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A bacterial signal peptide is functional in plants and directs proteins to the secretory pathway.

Moeller L, Gan Q, Wang K - J. Exp. Bot. (2009)

Bottom Line: Maize kernel fractionation revealed that transgenic lines carrying BSP result in recombinant protein association with fibre and starch fractions.This is the first report providing evidence of the ability of a bacterial signal peptide to target proteins to the plant secretory pathway.The results provide important insights for further understanding the heterologous protein trafficking mechanisms and for developing effective strategies in molecular farming.

View Article: PubMed Central - PubMed

Affiliation: Iowa State University, Ames, IA 50011-1010, USA.

ABSTRACT
The Escherichia coli heat-labile enterotoxin B subunit (LT-B) has been used as a model antigen for the production of plant-derived high-valued proteins in maize. LT-B with its native signal peptide (BSP) has been shown to accumulate in starch granules of transgenic maize kernels. To elucidate the targeting properties of the bacterial LT-B protein and BSP in plant systems, the subcellular localization of visual marker green fluorescent protein (GFP) fused to LT-B and various combinations of signal peptides was examined in Arabidopsis protoplasts and transgenic maize. Biochemical analysis indicates that the LT-B::GFP fusion proteins can assemble and fold properly retaining both the antigenicity of LT-B and the fluorescing properties of GFP. Maize kernel fractionation revealed that transgenic lines carrying BSP result in recombinant protein association with fibre and starch fractions. Confocal microscopy analysis indicates that the fusion proteins accumulate in the endomembrane system of plant cells in a signal peptide-dependent fashion. This is the first report providing evidence of the ability of a bacterial signal peptide to target proteins to the plant secretory pathway. The results provide important insights for further understanding the heterologous protein trafficking mechanisms and for developing effective strategies in molecular farming.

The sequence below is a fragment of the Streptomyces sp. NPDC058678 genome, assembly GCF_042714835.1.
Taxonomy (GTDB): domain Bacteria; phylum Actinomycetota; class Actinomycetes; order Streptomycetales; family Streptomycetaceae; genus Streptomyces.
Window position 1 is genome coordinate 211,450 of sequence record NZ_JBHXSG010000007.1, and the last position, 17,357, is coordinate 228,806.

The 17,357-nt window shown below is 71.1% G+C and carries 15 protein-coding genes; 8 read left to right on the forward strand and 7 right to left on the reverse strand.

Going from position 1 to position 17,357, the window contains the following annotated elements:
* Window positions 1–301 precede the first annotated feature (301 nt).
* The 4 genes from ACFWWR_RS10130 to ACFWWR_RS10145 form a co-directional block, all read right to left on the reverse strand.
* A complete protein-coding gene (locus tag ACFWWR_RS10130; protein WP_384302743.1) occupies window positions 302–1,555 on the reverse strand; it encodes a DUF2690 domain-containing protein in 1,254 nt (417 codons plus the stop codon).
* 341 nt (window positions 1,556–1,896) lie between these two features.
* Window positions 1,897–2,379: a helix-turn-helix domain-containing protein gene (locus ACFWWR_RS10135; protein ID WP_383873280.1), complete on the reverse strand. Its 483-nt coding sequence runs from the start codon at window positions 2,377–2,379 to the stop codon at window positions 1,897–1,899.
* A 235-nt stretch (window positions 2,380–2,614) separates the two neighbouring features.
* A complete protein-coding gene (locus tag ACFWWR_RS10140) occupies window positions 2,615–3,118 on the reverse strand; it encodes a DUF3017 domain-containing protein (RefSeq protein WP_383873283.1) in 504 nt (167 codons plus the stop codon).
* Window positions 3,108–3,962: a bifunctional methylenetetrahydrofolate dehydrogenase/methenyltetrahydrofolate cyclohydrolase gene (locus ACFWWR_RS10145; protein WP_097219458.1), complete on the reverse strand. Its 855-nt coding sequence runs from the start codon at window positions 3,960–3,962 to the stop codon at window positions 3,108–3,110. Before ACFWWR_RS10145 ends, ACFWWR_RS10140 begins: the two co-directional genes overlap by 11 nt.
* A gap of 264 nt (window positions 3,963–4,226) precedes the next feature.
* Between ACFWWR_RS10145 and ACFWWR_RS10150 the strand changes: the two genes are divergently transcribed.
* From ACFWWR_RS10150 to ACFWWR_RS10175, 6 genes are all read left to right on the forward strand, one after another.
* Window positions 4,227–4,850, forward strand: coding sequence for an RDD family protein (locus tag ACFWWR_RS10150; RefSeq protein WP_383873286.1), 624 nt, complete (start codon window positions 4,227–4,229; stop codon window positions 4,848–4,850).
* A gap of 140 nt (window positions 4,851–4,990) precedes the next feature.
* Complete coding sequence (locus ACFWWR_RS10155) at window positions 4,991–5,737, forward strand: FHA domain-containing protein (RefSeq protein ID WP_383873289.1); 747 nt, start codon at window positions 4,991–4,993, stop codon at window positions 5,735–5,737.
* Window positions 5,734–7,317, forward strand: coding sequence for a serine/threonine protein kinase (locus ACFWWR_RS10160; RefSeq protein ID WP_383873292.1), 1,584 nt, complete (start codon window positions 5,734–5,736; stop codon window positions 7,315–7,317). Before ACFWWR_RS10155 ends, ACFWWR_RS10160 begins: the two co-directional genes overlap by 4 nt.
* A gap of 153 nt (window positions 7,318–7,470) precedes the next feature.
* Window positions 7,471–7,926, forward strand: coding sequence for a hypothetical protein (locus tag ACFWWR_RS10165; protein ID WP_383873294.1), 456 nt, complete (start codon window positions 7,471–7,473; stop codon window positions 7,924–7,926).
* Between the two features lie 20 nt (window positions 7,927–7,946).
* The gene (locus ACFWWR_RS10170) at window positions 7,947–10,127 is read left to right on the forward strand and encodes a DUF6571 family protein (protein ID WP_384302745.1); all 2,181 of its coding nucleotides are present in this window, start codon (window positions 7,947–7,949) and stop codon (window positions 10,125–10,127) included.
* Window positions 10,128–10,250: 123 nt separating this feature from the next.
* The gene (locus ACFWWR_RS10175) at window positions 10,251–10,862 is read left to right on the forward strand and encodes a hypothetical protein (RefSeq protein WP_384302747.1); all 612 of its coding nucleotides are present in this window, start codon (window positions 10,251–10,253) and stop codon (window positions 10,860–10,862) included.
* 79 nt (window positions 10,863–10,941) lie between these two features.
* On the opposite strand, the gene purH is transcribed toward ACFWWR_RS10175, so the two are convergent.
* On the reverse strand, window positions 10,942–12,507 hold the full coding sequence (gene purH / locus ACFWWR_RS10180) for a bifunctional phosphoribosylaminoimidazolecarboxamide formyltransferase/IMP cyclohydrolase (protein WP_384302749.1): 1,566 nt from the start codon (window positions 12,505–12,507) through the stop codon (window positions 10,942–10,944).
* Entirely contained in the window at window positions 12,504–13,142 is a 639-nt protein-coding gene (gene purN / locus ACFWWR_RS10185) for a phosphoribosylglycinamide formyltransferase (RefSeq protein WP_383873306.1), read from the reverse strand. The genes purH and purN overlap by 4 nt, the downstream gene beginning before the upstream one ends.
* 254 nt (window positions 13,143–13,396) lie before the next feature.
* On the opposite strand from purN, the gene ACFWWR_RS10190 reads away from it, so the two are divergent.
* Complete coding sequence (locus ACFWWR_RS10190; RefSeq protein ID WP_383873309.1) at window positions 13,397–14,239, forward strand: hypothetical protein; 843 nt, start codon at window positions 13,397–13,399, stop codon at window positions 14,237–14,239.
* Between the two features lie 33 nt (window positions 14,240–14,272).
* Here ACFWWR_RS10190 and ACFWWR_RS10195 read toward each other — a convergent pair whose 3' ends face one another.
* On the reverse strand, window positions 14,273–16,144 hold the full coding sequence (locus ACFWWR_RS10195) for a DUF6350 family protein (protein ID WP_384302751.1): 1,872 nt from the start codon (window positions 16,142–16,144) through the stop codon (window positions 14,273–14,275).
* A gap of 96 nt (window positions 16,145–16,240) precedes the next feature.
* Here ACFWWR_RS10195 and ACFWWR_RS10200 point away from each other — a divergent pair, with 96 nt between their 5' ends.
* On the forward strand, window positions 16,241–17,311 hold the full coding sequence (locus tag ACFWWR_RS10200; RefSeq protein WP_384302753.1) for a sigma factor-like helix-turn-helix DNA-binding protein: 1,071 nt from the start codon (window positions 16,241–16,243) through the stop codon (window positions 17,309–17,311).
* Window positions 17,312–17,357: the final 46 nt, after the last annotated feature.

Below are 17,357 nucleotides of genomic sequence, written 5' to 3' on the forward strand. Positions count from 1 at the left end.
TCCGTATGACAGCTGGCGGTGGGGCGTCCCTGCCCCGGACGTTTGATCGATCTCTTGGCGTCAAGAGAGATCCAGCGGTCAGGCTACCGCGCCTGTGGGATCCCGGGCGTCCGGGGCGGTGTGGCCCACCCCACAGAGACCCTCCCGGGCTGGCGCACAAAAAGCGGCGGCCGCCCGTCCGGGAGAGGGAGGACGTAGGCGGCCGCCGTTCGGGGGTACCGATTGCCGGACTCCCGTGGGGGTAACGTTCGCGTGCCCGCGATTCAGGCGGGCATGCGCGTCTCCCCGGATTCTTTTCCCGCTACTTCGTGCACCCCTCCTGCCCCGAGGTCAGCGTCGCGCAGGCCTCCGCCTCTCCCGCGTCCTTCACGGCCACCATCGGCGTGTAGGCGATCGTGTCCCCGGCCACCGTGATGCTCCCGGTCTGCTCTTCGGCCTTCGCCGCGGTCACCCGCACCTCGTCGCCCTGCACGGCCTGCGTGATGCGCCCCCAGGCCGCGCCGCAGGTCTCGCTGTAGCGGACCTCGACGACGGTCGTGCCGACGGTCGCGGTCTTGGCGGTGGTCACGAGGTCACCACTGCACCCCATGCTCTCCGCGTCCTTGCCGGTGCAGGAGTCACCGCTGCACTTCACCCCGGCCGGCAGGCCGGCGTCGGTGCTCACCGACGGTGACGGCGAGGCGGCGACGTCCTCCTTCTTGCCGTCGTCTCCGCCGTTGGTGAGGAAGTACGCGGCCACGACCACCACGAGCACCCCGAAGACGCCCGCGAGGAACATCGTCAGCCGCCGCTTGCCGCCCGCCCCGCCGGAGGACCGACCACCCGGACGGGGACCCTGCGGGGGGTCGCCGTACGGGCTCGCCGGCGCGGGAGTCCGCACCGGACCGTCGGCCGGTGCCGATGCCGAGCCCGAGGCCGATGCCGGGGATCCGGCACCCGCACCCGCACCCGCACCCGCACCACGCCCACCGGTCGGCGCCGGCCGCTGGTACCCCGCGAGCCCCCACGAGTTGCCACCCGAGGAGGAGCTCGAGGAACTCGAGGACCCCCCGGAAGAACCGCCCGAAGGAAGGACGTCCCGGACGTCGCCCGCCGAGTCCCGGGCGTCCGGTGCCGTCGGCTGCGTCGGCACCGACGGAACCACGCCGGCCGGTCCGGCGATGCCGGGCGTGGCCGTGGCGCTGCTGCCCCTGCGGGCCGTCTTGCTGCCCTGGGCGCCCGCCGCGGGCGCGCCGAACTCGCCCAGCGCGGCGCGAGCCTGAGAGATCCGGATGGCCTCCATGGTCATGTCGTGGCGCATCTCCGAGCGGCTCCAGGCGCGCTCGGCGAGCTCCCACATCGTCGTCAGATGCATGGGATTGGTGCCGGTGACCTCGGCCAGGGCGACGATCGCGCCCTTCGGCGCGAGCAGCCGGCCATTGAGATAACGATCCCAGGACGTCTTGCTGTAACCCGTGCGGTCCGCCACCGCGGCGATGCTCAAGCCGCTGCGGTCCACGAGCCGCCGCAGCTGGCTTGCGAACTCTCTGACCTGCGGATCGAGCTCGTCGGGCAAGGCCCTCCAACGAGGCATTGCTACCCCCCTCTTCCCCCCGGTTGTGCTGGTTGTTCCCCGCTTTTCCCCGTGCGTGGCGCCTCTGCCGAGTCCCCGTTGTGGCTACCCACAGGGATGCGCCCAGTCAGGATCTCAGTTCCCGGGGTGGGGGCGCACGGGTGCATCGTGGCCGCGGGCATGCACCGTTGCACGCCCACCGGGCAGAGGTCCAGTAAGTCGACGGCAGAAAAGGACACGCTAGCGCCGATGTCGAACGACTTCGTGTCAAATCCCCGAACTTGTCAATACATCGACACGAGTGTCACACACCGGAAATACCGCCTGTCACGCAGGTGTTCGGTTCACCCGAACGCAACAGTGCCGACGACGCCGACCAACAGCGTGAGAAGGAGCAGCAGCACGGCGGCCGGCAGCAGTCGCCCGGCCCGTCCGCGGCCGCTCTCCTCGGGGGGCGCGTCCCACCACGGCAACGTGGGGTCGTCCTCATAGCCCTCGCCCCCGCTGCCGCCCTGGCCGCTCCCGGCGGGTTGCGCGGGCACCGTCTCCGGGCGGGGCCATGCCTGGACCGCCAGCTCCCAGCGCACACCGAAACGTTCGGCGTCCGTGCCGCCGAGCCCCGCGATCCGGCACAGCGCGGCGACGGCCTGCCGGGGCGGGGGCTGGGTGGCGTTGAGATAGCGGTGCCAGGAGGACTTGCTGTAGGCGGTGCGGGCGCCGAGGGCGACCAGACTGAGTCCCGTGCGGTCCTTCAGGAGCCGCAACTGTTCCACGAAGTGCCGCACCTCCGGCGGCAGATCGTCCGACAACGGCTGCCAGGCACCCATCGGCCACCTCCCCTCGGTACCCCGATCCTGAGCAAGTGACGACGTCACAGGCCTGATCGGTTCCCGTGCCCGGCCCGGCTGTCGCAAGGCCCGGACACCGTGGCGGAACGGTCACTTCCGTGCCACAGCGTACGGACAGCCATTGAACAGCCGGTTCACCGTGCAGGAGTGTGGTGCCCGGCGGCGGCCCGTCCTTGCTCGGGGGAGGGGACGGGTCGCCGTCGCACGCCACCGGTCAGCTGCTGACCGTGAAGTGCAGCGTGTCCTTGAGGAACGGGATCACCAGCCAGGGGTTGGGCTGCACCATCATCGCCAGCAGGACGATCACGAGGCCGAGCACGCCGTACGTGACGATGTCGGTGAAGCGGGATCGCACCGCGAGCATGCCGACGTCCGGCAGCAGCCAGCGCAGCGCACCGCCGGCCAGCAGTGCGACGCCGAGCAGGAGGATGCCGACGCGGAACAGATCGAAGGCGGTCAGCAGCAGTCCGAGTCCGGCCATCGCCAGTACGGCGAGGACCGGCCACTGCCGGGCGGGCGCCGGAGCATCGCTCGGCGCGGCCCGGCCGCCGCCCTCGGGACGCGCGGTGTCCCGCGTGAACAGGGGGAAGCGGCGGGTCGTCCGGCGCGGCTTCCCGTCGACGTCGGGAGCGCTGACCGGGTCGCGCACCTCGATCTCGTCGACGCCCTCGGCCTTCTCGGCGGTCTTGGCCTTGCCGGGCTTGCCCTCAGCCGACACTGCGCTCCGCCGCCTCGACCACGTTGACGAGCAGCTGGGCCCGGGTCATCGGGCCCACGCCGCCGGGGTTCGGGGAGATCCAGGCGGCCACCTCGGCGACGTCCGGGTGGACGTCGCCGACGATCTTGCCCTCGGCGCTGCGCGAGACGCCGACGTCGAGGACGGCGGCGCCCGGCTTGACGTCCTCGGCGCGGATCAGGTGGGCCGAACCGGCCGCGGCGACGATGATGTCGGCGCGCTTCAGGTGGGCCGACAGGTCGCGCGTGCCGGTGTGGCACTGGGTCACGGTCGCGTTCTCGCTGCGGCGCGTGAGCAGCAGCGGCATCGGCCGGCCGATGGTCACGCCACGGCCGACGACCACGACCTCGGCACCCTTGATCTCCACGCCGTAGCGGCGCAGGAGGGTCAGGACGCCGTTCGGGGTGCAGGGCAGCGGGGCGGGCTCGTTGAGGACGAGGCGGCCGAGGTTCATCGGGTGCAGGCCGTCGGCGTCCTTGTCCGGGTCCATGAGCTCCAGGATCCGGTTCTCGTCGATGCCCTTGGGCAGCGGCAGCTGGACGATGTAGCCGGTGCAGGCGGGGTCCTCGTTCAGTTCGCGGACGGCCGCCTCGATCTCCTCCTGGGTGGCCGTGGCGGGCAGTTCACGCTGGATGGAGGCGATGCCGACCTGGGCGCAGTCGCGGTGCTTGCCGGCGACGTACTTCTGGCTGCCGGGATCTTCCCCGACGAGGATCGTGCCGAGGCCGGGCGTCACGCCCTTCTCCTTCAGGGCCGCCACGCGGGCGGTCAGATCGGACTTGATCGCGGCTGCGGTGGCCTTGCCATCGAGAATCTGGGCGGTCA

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Related in: MedlinePlus

Gene expression analyses of LT-B, GFP, and LT-B::GFP fusions in transgenic maize kernels. (A) Bright field and fluorescence imaging of a representative self-pollinated ear of transgenic line P310 (Pγzein-BSP-LT-B::GFP) expressing GFP in the endosperm. A GFP-expressing kernel is marked by a white arrow. (B) LT-B levels as a percentage of total aqueous extractable protein (% LT-B/TAEP) in endosperm of P310 and P311 (Pγzein-ZSP-LT-B::GFP) kernels. Both transgenic maize carrying BSP- or ZSP-led LT-B::GFP fusion protein show the expression of functional LT-B. However, independent lines from both constructs have different levels of LT-B. (C) Western blot of TAEP extracts from transgenic callus (P308c, P35S-BSP-LT-B::GFP) and endosperms (P309, Pγzein-GFP, GFP control; P310-28, P310-32, two independent lines from P310; P311; and P315, Pγzein-BSP-GFP) using anti-GFP antibody. (D) Western blot of TAEP extracts from transgenic callus (P308c) and endosperms (P309, P310-32, and P315) using anti-LT-B antibody. (E) Western blot of immuno-precipitated samples using anti-LT-B antibody, probed with anti-GFP antibody. B73, non-transgenic maize line. P77, transgenic maize line expressing LT-B with its native bacterial signal peptide. The empty lane in (D) was a sample lost during loading. LT-B std, bacterial LT-B protein standard. EGFP std, commercial enhanced GFP standard. Arrowheads in (C), GFP. Dots in (C), possible cleavage peptides cross-react to GFP antibody. Asterisks in (C), (D), and (E), LT-B::GFP fusion. Open diamonds in (D), LT-B monomer. Closed diamond in (D), truncated LT-B::GFP fusion. Open circle in (D), LT-B multimer. Arrow in (E), commercial EGFP. Multiple EGFP bands in GFP standard may due to incomplete protein denaturation during boiling before loading.